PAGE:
Happy Sunday, bibliophiles! I hope this week has treated you well. 🏻
This is gonna be a fun one. By coincidence, the fault lines of Palehound Panic™️ and my recently reawakened Blur Breakdown™️ have collided in the span of a week. Let’s hope the results won’t be cataclysmic.
Enjoy this week’s songs!
SUNDAY SONGS: 5/28/23
I’ve finally finished my quest to catch up on Palehound (the albums, at least) before Eye on the Bat. Over the past week or so, Black Friday has been in heavy rotation—it feels like El Kempner’s most cohesive and lyrically strong album, and it might just be my favorite of theirs so far. It was a feat to pick just one song from this album—“Worthy,” “Aaron,” and “Killer” were all strong contenders (GO LISTEN THEY’RE ALL SO GOOD)—but the title track, “Black Friday,” stuck out to me in so many ways.
Palehound often leaves the introspection for a handful of songs at the end of each album, but the personal threads run deep throughout the entirety of Black Friday. This song in particular hits a particularly emotional note—it’s a continued story of catching up with old friends, all the while having a nagging feeling that they don’t care about you now, and that they never cared much about you before, either. Yet somehow, you still feel tied to them by some kind of desperate obligation, a lingering thought that maybe things can change, but knowing they won’t; Kempner sings that “I’ll take being the last one that you call/You’re Black Friday and I’m going to the mall.” The chorus of “Before you said we’d keep in touch/I don’t hear from you too much/If you need to call me, I’m too weak to hold a grudge,” with Kempner’s layered harmonies, glitter like the edges of stars and ring out like a faint sound of a jet flying overhead. It was a song that felt like a punch in the stomach, all while I was just trying to give myself a nice manicure. Afterwards, I had to sit back for a minute…there will always be those songs that hit a little too close to home for comfort, and they always come when you least expect them to. But songs like “Black Friday” give a voice to the feelings that we think, in our darkest moments, are isolated only to only us. So thank you for that, El Kempner. Here’s to making friends with people who really do care, and not chasing after people who don’t.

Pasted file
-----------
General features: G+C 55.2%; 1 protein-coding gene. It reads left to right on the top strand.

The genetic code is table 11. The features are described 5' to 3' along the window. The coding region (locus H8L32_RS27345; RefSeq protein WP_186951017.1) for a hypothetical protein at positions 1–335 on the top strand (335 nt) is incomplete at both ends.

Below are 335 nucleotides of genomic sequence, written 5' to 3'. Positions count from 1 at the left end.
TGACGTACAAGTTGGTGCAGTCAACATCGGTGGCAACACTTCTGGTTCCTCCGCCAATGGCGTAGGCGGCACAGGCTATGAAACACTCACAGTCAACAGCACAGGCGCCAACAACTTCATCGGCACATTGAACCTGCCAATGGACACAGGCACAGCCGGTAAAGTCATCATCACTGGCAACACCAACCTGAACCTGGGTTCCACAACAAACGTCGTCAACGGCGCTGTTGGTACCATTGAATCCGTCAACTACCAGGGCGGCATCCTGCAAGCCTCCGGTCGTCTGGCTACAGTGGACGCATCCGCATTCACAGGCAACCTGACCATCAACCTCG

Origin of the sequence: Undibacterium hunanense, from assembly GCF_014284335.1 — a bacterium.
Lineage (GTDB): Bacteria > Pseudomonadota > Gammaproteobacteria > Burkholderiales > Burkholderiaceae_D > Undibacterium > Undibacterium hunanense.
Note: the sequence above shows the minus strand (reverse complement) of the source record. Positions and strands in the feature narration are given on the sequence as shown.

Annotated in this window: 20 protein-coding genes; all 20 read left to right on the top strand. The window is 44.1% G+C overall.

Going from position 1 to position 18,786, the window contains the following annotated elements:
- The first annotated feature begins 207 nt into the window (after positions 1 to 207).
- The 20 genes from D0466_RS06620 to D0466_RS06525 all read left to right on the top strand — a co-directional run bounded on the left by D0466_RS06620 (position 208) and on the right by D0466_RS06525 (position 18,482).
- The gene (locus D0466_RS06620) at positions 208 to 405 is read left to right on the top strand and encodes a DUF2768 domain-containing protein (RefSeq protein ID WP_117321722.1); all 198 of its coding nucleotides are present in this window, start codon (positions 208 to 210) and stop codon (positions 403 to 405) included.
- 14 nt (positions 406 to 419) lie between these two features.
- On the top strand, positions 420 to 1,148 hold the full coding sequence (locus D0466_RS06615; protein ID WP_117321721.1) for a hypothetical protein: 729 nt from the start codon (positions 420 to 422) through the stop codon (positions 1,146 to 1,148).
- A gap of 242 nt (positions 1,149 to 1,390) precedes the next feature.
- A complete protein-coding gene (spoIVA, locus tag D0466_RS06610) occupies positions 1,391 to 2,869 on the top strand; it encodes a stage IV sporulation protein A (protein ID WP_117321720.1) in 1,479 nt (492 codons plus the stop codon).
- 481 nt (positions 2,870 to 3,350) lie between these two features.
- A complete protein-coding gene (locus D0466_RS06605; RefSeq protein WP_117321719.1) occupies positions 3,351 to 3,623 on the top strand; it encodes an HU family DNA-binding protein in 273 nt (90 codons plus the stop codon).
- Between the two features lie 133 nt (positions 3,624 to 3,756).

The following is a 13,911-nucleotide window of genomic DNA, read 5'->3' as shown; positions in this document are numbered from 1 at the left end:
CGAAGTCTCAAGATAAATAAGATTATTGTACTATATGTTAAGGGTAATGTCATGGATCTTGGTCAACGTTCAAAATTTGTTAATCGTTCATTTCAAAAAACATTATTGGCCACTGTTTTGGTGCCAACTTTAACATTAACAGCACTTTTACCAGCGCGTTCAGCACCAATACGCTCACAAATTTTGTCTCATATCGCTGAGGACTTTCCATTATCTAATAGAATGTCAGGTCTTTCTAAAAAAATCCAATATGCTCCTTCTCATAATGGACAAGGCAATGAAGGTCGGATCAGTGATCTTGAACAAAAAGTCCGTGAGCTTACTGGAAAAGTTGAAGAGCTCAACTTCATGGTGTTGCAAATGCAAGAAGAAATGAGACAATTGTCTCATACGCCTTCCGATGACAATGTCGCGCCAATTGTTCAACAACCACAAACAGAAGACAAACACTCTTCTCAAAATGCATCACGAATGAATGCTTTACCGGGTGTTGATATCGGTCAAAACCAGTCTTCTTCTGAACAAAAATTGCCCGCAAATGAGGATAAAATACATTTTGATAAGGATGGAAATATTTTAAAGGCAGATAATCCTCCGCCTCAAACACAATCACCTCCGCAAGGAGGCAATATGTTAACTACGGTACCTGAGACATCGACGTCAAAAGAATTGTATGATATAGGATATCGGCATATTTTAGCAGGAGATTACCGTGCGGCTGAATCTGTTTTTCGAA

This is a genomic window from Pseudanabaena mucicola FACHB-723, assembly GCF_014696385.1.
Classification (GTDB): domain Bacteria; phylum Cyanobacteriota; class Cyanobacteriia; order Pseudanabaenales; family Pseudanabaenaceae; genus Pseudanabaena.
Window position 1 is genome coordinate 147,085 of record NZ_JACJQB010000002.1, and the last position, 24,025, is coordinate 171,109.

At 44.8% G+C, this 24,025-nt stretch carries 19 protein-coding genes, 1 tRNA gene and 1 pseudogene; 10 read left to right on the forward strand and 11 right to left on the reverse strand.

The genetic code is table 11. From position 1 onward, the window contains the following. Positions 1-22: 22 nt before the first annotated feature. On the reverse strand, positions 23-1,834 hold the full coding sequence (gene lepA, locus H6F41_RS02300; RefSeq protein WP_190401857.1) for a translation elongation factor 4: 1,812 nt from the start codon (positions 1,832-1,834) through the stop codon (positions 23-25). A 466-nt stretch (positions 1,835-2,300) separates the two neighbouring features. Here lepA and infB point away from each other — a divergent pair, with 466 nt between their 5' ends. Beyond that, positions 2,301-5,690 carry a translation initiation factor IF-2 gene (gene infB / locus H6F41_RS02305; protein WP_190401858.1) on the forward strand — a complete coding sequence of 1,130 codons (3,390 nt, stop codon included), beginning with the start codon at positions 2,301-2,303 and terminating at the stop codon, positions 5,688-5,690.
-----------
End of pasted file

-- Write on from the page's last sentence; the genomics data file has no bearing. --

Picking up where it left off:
All is right in the universe. Nature is healing. We’ve got a new Blur album out in July…everything’s okay again…
…and this song is testing my ability to spell the word “narcissist.” I could’ve sworn that there was another ‘c’ in there somewhere…
I’ve got to hand it to Damon Albarn at this point—he’s having not one, but two of his projects (this and Gorillaz) releasing albums this year, and even if Cracker Island was a bit of a disappointment, the sheer creativity and talent is all there regardless. Knowing that the forthcoming The Ballad of Darren was a spur-of-the-moment kind of reunion makes it all the more impressive—they didn’t plan on making another album in the first place, and then they come out with this?